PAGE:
The offer they made me was given to just 30 people. It said that the RAF would allow me to serve until I was 60 and it would guarantee flying related posts (but not always a cockpit) and my flying pay, about £12,000 a year, would now become pensionable.
In return I would have to agree to stay in the Service for at least the next 5 years.
Seemed like quite a reasonable offer, I thought.
So I turned it down.
You see, having recently bought a stupidly expensive house after only seeing it for just 30 minutes, I’ve been thinking a lot about ‘value’, recently.
A value proposition states that, if you want something, you have to offer something in return. This can be camels, time or your daughter’s hand in marriage but nowadays it is normally money and the amount of money you offer is directly proportional to the amount of value you place in the item.
For example, when people sell a business they sometimes find it hard to value it accurately. Because of all the hard work they’ve put into it over the years, they frequently value the business too highly and it doesn’t sell. Often you’ll hear people say that a business is worth what someone is willing to pay for it and this is absolutely true.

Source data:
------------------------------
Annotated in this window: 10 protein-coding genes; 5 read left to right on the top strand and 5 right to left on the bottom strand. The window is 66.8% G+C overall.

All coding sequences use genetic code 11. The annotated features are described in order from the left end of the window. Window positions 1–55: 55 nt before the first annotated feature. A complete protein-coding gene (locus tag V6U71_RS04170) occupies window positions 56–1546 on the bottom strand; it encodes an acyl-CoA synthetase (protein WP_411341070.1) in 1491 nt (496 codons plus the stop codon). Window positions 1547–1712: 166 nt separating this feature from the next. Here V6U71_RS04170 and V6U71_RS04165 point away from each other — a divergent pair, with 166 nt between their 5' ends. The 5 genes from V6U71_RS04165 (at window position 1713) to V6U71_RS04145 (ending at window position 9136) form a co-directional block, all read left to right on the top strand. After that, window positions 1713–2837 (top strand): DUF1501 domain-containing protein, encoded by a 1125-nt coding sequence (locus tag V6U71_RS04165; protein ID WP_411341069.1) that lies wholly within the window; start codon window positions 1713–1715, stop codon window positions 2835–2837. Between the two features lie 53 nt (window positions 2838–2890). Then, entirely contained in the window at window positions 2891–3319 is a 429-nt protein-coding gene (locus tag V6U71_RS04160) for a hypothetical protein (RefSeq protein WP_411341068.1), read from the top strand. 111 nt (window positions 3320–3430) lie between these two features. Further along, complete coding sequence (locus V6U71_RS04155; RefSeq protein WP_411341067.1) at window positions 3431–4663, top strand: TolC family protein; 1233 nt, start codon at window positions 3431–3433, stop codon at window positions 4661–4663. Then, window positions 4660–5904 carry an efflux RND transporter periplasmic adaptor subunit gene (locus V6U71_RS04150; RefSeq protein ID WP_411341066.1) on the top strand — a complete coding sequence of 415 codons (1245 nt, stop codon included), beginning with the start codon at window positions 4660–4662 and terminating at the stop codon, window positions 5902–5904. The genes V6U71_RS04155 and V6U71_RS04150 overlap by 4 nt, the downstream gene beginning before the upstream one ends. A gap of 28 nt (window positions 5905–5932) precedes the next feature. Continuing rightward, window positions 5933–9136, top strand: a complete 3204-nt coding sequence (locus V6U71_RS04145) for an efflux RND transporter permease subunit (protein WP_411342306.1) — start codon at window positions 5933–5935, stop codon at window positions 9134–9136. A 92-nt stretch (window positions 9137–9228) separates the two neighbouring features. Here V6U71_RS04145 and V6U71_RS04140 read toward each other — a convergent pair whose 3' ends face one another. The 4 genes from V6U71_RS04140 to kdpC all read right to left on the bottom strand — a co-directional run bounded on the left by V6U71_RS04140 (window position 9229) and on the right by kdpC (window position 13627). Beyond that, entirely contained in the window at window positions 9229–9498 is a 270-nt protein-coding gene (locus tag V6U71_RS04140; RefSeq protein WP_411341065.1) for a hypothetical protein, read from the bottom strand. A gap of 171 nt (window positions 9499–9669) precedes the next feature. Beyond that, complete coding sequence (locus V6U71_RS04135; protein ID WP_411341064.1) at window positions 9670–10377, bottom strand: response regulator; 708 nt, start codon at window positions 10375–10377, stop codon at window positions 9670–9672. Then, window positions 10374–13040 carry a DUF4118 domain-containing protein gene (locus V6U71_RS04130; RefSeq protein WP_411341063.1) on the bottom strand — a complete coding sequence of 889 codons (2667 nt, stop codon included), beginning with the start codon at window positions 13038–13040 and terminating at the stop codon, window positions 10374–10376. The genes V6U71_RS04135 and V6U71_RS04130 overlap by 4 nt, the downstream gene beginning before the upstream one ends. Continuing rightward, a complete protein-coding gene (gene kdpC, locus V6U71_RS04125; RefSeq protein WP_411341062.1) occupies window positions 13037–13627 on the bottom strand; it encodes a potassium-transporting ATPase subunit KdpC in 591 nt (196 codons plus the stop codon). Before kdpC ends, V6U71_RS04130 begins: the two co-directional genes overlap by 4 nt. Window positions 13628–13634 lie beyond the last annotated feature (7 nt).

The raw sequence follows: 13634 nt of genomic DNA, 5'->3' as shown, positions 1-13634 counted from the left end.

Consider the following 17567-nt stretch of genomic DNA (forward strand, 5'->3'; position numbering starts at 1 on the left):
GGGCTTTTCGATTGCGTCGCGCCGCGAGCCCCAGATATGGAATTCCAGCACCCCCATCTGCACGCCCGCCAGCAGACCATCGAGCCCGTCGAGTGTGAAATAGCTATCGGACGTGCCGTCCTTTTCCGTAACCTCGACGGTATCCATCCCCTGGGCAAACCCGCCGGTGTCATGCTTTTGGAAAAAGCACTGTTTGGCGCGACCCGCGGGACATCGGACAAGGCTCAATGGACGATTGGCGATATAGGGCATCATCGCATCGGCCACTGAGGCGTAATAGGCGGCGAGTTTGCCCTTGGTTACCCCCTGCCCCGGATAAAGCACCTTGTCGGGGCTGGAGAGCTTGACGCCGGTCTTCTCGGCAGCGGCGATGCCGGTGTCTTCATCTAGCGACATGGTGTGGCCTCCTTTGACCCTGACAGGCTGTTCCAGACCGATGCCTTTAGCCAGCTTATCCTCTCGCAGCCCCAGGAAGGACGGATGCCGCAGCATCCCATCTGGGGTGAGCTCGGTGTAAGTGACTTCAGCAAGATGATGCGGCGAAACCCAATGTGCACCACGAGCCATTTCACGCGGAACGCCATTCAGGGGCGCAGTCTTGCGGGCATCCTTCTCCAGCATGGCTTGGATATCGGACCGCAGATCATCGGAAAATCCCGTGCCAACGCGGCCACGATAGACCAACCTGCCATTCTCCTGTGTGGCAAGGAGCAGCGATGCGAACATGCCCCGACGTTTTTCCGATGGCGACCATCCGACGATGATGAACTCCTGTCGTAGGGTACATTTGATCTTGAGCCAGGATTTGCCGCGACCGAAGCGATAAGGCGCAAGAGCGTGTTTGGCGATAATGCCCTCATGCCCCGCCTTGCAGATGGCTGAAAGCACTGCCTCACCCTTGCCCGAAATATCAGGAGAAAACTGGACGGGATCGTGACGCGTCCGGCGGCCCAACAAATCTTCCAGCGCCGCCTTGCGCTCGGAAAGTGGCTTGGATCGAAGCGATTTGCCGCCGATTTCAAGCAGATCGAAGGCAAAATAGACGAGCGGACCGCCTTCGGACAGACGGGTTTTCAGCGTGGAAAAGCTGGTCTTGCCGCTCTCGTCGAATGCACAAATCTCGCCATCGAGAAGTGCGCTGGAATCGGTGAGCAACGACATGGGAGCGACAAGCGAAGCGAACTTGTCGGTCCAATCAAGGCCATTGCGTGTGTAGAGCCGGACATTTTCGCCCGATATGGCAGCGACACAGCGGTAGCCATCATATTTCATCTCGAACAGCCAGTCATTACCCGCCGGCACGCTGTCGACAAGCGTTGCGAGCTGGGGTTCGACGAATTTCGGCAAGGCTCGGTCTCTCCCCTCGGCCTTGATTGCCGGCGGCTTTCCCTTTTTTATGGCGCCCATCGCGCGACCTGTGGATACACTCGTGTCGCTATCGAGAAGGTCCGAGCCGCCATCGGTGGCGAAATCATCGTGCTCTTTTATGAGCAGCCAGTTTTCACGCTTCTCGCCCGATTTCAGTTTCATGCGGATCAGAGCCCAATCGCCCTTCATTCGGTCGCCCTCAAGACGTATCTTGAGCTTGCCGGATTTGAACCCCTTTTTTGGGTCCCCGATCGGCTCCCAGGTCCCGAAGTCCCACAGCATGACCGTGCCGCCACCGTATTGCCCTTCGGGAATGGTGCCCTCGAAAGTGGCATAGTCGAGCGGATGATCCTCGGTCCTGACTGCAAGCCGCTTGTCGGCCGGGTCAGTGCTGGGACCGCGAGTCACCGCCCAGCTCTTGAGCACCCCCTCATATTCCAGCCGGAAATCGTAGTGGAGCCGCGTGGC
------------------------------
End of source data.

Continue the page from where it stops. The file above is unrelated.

Microsoft buying LinkedIn for $19bn or Facebook’s purchase of WhatsApp for $22bn are cases in point and far exceeded market expectation at the time.
And it’s not just businesses. The watch I wear costs less than £300 and has a margin of error of just one second in 100,000 years. It receives a radio signal from an atomic clock every night to set the time accurately – something that is essential when flying high performance military aircraft.
Yet some of my pilots will still insist on wearing Breitlings or Omegas which are some of the most inaccurate watches I have ever used yet cost an absolute fortune. For the restaurant yes, for the cockpit, no.
Yes, value is a very subjective issue and when my wife and I bought our house, we did it because she didn’t want anyone else to live there; the price then just became a case of what we could afford and not what we thought was necessarily good value.
Which brings me onto how we value people – especially those we employ.
As I’m 42 this year, the next 5 years are going to be reasonably critical for me should I wish to step outside and find another career and, at the moment, I have to give a year’s notice to leave the Service.
That’s right. A whole year.